Please note, crop load (fruit/tree) is the main driver of fruit size. GDH30 plays a smaller but an important role in the final fruit size equation. For example, in a cool spring (low GDH30) a grower might leave 4500-5000 fruit/tree compared to 3500-4000 fruit/tree in a high GDH30 season. (Note: this is just an example to show how GDH30 might be used. Growers should develop their own understanding of GDH30 and fruit size in a particular orchard.) Final note: In my experience, return bloom next year is reduced at flower counts/tree THIS YEAR more than 6000 fruit/tree in orchards similar to the one used in the example (table) below. Growers should evaluate return bloom in each orchard at a specific fruit/tree target and build that important production factor into future crop load planning.


Fruit/tree and fruit size data from individual trees in a well-managed Sutter County orchard (151 trees per acre (16’ x 18’) in 2017. The “sweet spot” for production in the current market is shown in green, but individual growers, in discussion with their packer, should decide for themselves what fruit/tree numbers work best for each orchard.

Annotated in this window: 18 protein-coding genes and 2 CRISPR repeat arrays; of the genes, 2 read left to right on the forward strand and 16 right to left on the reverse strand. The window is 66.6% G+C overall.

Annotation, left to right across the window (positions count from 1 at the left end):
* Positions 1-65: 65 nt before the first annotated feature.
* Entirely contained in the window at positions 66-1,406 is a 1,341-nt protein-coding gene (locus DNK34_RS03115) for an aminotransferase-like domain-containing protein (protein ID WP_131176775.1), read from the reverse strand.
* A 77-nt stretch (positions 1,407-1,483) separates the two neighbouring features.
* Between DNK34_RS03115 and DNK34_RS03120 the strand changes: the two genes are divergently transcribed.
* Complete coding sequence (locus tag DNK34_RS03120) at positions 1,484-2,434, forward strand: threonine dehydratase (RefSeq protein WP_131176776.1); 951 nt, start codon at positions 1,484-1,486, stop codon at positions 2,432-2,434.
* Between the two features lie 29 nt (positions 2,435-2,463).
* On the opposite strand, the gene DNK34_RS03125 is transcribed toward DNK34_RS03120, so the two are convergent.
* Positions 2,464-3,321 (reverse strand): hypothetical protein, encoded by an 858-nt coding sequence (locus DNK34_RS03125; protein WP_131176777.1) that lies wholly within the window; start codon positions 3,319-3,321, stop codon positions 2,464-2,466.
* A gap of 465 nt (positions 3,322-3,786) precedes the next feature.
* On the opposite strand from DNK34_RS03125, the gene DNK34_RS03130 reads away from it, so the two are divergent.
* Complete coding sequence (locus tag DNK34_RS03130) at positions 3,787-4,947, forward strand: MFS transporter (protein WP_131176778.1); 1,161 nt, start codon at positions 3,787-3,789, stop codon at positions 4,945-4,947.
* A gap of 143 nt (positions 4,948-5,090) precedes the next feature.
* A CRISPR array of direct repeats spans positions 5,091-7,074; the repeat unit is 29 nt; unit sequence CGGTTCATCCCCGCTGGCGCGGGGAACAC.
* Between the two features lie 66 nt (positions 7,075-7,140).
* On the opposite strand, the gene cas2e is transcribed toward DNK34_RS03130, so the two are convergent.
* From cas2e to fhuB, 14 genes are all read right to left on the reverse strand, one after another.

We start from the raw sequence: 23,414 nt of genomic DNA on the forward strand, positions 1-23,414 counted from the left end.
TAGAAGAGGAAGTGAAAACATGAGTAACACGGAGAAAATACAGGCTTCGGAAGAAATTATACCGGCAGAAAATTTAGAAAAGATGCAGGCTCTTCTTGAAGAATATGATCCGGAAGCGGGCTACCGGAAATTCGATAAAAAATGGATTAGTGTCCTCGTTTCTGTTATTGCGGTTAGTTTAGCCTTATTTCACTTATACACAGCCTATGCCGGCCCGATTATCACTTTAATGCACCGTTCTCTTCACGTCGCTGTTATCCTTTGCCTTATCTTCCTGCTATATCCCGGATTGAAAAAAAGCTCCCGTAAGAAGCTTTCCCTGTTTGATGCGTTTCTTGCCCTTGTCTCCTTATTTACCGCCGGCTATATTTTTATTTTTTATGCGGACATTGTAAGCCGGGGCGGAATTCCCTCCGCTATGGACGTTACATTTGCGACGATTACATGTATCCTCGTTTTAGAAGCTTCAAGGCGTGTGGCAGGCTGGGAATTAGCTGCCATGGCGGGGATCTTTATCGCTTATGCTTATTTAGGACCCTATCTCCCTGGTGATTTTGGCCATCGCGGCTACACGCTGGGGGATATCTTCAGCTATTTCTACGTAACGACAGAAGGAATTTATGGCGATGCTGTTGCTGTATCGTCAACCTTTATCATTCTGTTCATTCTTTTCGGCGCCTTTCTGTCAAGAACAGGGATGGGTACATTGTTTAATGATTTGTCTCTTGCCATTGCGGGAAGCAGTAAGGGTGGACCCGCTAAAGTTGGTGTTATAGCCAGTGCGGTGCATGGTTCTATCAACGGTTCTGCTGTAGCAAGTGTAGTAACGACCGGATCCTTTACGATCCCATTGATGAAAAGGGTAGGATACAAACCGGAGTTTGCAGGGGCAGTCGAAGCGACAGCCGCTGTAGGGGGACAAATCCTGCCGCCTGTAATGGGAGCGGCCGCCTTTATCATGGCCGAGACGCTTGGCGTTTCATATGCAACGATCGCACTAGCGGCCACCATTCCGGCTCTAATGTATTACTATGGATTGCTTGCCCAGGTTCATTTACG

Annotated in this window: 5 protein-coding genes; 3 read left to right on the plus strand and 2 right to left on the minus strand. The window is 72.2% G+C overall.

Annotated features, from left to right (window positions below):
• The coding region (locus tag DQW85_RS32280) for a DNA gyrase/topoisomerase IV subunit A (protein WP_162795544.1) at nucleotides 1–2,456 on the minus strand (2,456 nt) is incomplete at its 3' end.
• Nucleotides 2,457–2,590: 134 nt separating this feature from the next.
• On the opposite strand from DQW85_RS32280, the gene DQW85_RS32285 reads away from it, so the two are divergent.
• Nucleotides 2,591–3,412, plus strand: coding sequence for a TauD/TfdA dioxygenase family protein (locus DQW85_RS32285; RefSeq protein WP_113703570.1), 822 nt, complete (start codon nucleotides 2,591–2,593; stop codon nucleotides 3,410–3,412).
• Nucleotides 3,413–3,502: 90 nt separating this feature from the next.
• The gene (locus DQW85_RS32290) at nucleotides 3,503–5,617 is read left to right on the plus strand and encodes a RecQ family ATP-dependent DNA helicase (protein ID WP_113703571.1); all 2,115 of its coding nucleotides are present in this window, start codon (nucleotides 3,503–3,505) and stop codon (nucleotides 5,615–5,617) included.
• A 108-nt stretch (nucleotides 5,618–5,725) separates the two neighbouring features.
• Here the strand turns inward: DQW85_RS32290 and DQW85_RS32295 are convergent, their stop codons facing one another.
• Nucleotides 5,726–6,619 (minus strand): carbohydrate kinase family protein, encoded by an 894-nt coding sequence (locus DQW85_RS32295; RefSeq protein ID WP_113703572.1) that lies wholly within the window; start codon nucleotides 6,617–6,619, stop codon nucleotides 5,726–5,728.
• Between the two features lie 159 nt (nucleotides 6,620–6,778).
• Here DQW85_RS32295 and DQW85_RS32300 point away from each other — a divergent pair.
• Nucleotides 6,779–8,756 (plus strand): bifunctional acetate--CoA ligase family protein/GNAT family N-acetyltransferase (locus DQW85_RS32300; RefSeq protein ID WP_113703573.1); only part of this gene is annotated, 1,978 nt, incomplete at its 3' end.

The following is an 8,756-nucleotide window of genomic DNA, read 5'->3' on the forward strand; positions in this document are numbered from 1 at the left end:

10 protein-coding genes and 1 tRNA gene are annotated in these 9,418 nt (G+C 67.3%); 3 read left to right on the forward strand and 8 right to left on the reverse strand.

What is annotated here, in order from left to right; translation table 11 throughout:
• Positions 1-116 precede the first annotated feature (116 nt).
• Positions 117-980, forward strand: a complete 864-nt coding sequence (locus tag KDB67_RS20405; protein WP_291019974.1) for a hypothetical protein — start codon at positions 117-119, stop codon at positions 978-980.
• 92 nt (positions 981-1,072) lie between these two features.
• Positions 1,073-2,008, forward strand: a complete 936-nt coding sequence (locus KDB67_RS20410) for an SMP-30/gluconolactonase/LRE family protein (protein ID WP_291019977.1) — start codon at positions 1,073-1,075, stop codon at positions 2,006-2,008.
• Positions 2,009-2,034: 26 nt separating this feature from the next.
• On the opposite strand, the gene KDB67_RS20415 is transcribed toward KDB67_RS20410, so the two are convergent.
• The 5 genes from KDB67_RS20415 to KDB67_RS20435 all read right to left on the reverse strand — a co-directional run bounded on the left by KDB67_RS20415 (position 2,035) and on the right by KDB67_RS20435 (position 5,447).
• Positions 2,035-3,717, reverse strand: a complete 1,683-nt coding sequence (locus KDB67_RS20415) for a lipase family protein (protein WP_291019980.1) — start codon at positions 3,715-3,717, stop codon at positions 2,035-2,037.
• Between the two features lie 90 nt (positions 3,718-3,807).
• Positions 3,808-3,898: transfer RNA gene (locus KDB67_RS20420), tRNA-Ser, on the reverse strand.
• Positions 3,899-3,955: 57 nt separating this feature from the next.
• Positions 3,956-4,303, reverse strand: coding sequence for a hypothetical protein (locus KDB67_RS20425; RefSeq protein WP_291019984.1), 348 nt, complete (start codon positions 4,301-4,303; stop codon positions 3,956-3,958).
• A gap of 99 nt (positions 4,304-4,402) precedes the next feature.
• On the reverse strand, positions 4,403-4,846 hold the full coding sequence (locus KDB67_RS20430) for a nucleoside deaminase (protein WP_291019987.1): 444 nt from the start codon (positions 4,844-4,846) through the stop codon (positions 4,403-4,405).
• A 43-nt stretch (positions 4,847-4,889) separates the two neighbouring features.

*Assuming $2000/dry ton for A&B screen and $400/dry ton for C screen and smaller.

**Assuming $2000/ dry ton for A&B screen and nothing for C screen and smaller.


The most important task of the year.

Franz Niederholzer, UCCE Farm Advisor, Colusa and Sutter/Yuba Counties

Dani Lightle, former UCCE Orchards Advisor, Glenn, Butte & Tehama Counties

There is no more important activity in prune growing than checking the crop load in late April (or early May this year?). Knowing the crop load (fruit/tree) in an orchard is the most critical piece of data needed to decide if shaker thinning is needed. [Knowing the crop load can also help growers plan nutrition programs for the year.]

When needed, shaker thinning can significantly improve a grower’s bottom line this year and next year. Careful, timely thinning increases A & B size fruit production, limits small, lower value prunes in the bin at harvest and improves return bloom next year.